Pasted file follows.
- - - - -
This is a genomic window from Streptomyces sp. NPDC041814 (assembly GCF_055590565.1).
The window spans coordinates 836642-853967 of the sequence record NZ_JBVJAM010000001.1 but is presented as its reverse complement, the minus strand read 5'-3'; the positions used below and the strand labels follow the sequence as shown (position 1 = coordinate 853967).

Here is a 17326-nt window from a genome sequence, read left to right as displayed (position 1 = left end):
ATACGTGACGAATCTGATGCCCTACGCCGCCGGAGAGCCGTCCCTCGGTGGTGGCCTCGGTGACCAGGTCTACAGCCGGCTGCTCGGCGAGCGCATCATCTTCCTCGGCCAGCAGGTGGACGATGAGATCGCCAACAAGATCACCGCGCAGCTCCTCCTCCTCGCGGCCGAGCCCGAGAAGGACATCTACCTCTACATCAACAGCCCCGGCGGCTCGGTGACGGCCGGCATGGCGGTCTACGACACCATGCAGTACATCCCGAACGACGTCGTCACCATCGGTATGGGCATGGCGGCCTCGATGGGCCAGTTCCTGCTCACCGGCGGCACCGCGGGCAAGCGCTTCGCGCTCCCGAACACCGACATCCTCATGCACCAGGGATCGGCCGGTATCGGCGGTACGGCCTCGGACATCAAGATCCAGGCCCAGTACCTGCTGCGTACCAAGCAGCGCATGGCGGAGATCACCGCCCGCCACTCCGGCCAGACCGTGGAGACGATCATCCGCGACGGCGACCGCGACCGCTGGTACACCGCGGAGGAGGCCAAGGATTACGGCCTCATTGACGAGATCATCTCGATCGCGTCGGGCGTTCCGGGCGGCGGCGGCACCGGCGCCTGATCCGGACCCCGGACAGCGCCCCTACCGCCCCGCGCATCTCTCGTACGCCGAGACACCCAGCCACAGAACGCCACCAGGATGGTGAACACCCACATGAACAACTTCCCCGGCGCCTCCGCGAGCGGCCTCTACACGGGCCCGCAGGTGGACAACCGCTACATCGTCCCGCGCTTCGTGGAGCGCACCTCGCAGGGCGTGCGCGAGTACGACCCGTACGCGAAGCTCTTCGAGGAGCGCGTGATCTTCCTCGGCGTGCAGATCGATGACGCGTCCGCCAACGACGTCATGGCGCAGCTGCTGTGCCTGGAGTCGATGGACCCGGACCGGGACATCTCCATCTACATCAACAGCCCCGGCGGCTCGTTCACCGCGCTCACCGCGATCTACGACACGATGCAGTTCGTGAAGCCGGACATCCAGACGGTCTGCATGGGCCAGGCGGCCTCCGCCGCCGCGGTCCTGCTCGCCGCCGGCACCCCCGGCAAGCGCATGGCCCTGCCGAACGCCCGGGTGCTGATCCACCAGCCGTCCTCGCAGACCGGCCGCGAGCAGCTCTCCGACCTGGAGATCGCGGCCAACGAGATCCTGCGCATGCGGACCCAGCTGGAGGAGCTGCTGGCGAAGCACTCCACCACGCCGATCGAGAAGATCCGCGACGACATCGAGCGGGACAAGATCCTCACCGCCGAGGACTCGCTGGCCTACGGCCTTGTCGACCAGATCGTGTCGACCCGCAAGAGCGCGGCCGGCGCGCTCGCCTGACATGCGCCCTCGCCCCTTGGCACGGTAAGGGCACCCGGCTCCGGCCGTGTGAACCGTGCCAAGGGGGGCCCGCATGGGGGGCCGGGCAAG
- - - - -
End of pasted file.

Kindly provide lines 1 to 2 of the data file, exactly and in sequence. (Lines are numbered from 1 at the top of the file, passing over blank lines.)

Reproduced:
This is a genomic window from Streptomyces sp. NPDC041814 (assembly GCF_055590565.1).
The window spans coordinates 836642-853967 of the sequence record NZ_JBVJAM010000001.1 but is presented as its reverse complement, the minus strand read 5'-3'; the positions used below and the strand labels follow the sequence as shown (position 1 = coordinate 853967).